Western Area Power Administration (Western) is a federal power marketing agency that was created in 1977 and is responsible for marketing energy to 615 wholesale power customers. These wholesale customers provide retail energy service to millions of customers in the central and western states, an area covering 1.3 million square miles. Western markets power from 50 power plants and sells 15% of the nation’s hydroelectric generation.
The Hoover Power Plant Act of 1984, which has been superseded by the 1992 Energy Policy Act, required that all of Western’s customers develop conservation and renewable energy programs (C&RE) as a prerequisite for purchasing Western’s low-cost, "preference" power. Western estimates that over 3,000 customer C&RE activities are currently under way as a result of this contract requirement. Western assists in customer C&RE programs by providing peer matches, workshops, informational services, customer visits, technology transfer, and equipment loans.
Nearly 50 rural electric cooperatives (RECs) in Western’s service area are now investigating the use of photovoltaic (PV) power as both a cost cutting and new service option. To date, 14 rural electric cooperatives in Western’s service area have pilot PV programs which account for approximately 80 PV installations. These small utilities recognize that PV power can greatly reduce the cost of service to small outlying or difficult to serve loads. Often, a PV powered system is the least expensive solution for the load requirement due to either the cost of extending the utility line to the site, or the recurrent cost of repairing existing power lines which are damaged by storms. Examples of these loads include water pumps, communications, cathodic protection, battery charging, off grid residential (often summer cabins), sign and security lighting.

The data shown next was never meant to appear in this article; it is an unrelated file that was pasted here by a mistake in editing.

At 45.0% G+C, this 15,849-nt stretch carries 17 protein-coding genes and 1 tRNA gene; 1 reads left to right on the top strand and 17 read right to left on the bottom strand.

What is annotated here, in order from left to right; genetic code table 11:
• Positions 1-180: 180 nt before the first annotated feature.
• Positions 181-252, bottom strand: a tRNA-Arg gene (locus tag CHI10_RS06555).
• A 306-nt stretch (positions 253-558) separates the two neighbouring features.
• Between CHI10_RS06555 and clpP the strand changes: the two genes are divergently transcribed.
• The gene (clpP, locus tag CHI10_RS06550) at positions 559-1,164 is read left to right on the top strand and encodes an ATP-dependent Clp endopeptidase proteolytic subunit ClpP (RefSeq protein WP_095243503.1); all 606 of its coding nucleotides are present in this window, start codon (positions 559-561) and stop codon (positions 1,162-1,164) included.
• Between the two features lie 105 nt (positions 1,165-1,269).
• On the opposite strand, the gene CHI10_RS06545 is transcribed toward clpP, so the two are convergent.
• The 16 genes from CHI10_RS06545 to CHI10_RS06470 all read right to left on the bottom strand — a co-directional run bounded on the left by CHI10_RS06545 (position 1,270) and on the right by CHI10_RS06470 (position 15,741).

Western’s involvement with PV applications began in 1989 with a request for technical assistance from K.C. Electric in Hugo, Colorado. K.C. Electric got the notion for remote PV applications in 1989 after a series of winter storms in which the utility lost close to 1,000 power poles. The resulting K.C. Electric program has served as a model for others looking to evaluate and implement PV programs. K.C. Electric identified 511 utility-powered stock well or fence charger services, and 90 miles of distribution line that included approximately 65 well services. Since these 511 services totaled more than a half a million dollars in plant investments (3% of total coop plant investment), and annual revenues of only $78,000 (0.3% of annual revenues), remote PV applications seemed to be a logical solution to the problems confronting K.C. Electric.
This profile introduces the concept of solar demand-side management, explores various opportunities for its application, and also presents the case study of K.C. Electric and its photovoltaic installations. This profile presents the important interface between renewable energy and DSM.
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